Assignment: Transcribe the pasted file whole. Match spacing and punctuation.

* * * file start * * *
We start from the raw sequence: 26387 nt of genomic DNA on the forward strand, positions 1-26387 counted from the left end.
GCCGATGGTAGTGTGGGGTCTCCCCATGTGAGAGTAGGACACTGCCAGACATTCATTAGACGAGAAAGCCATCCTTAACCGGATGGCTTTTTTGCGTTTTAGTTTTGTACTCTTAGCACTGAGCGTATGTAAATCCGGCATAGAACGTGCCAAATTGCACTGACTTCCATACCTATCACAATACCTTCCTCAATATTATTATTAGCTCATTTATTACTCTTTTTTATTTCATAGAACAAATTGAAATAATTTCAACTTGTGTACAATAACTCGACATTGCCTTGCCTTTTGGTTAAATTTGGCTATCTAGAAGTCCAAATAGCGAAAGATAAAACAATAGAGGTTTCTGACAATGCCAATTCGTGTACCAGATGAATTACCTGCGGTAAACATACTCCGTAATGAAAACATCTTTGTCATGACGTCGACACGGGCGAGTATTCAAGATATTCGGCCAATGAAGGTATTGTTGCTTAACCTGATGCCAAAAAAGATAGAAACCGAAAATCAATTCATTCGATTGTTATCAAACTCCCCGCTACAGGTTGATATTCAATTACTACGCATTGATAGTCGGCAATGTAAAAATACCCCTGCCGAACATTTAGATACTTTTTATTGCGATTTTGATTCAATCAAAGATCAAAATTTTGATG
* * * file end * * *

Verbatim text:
We start from the raw sequence: 26387 nt of genomic DNA on the forward strand, positions 1-26387 counted from the left end.
GCCGATGGTAGTGTGGGGTCTCCCCATGTGAGAGTAGGACACTGCCAGACATTCATTAGACGAGAAAGCCATCCTTAACCGGATGGCTTTTTTGCGTTTTAGTTTTGTACTCTTAGCACTGAGCGTATGTAAATCCGGCATAGAACGTGCCAAATTGCACTGACTTCCATACCTATCACAATACCTTCCTCAATATTATTATTAGCTCATTTATTACTCTTTTTTATTTCATAGAACAAATTGAAATAATTTCAACTTGTGTACAATAACTCGACATTGCCTTGCCTTTTGGTTAAATTTGGCTATCTAGAAGTCCAAATAGCGAAAGATAAAACAATAGAGGTTTCTGACAATGCCAATTCGTGTACCAGATGAATTACCTGCGGTAAACATACTCCGTAATGAAAACATCTTTGTCATGACGTCGACACGGGCGAGTATTCAAGATATTCGGCCAATGAAGGTATTGTTGCTTAACCTGATGCCAAAAAAGATAGAAACCGAAAATCAATTCATTCGATTGTTATCAAACTCCCCGCTACAGGTTGATATTCAATTACTACGCATTGATAGTCGGCAATGTAAAAATACCCCTGCCGAACATTTAGATACTTTTTATTGCGATTTTGATTCAATCAAAGATCAAAATTTTGATG